16. Winnipeg Jets

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Patrik Laine and Kyle Connor are back in the fold, but Dustin Byfuglien's future is still up in the air and the Jets' defense is depleted regardless of whether the hulking blue-liner returns. Winnipeg has the talent to remain competitive, but this team will be in tough keeping pace in the ultra-tight Central Division.

17. Montreal Canadiens

Montreal only missed the playoffs by two points and had incredible underlying numbers throughout the year. An infusion of new young talent in Nick Suzuki and Ryan Poehling combined with healthy seasons from Carey Price and Shea Weber could be enough to get the Habs over the hump this time around.

18. New York Islanders

The Islanders had a relatively quiet summer - aside from losing their best player from a season ago. Is Semyon Varlamov reliable enough to mask New York's deficiencies as effectively as Robin Lehner did? Time will tell.

19. New York Rangers

Artemi Panarin, Kaapo Kakko, Jacob Trouba, and Adam Fox. How the Rangers' new players impact their playoff chances remains to be seen, but one thing is clear: Things just got way more entertaining on Broadway.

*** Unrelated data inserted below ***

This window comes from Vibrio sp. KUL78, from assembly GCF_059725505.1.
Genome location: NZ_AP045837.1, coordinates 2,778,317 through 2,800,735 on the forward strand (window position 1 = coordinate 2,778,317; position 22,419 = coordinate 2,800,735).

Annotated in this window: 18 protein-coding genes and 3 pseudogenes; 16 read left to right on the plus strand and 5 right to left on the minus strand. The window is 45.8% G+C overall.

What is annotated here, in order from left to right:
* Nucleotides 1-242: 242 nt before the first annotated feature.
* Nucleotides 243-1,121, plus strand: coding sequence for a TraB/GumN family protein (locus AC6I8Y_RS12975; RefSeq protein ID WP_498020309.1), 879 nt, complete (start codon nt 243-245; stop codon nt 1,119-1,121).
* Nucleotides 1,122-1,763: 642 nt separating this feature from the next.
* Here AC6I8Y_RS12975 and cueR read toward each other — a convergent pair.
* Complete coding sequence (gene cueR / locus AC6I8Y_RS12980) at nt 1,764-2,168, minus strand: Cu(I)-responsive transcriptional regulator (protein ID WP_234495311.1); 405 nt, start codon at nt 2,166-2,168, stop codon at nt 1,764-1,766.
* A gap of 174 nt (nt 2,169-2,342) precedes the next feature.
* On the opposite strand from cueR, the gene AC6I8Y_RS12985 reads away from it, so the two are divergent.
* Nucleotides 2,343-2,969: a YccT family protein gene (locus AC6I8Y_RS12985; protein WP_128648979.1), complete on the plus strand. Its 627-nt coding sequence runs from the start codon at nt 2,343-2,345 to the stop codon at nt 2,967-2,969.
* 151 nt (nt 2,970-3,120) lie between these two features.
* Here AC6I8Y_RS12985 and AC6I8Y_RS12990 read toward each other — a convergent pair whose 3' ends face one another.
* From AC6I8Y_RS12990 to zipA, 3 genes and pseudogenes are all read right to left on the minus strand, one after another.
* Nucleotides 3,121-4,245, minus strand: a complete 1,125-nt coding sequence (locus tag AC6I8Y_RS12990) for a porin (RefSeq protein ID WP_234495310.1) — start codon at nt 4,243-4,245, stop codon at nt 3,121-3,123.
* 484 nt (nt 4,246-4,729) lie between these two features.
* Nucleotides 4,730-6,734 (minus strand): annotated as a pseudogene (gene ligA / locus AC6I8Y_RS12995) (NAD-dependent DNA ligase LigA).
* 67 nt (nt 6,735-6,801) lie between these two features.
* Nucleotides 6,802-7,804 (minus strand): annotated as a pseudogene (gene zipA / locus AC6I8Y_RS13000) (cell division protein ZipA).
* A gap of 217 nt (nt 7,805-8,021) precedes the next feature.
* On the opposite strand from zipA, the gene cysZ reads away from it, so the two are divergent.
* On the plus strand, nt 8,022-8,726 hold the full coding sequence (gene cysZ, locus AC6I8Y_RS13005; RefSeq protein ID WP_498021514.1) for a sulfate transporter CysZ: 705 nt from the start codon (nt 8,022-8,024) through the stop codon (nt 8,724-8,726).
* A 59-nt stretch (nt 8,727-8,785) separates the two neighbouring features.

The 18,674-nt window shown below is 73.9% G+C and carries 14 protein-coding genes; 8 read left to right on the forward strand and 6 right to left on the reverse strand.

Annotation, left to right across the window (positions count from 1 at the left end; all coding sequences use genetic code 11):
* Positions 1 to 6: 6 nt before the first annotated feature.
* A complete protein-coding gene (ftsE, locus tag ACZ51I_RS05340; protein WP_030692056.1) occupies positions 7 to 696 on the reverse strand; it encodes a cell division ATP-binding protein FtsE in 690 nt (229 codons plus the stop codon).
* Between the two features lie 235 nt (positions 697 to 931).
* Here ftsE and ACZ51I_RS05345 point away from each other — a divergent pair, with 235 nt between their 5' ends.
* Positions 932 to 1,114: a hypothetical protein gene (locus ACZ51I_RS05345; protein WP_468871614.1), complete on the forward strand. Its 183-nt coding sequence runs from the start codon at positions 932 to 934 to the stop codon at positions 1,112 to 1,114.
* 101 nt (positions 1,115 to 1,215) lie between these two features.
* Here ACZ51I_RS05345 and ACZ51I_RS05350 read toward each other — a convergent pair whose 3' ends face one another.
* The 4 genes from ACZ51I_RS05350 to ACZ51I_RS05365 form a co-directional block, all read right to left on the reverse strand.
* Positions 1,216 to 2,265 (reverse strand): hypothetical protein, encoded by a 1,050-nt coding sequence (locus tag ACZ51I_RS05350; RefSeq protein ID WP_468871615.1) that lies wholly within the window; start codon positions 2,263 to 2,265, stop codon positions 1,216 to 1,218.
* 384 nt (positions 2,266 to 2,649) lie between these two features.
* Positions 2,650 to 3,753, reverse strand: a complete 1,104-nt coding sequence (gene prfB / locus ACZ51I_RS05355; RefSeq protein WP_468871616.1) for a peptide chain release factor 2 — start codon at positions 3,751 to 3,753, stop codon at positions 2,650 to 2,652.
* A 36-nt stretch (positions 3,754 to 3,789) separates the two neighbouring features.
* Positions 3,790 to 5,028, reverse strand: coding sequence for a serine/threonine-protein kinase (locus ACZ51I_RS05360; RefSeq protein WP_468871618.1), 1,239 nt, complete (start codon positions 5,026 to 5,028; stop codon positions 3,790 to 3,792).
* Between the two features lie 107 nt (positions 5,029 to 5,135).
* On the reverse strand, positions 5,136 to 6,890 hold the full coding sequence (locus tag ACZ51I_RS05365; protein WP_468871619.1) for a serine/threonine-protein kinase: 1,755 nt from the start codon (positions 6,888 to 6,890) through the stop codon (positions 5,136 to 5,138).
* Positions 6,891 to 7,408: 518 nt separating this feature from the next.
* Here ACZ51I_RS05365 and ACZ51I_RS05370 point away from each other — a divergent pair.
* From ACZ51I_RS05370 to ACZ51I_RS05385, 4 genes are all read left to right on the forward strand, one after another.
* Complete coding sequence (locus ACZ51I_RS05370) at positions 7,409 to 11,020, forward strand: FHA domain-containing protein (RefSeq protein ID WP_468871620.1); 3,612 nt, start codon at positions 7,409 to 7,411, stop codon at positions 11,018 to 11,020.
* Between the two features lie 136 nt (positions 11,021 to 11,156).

20. Philadelphia Flyers

Len Redkoles / National Hockey League / Getty

It was a busy offseason in Philly. The Flyers hired a new coach, signed Kevin Hayes to one of the summer's most lucrative free-agent contracts, and made a pair of trades to shore up the blue line. Most importantly, though, goaltender Carter Hart had a .982 save percentage in the preseason and remains this squad's best hope for a postseason appearance.

21. Chicago Blackhawks

The Blackhawks will be an interesting team to watch this year. Jeremy Colliton has a full season to make his mark and a few new pieces at his disposal. That said, he has his work cut out for him as this aging roster eyes a playoff berth in the stacked Central.

22. Arizona Coyotes

The Coyotes came within four points of the playoffs in 2018-19 despite being ravaged by injuries. With a healthy roster and Phil Kessel in the mix, Arizona might be good enough to squeak in this time.

23. Vancouver Canucks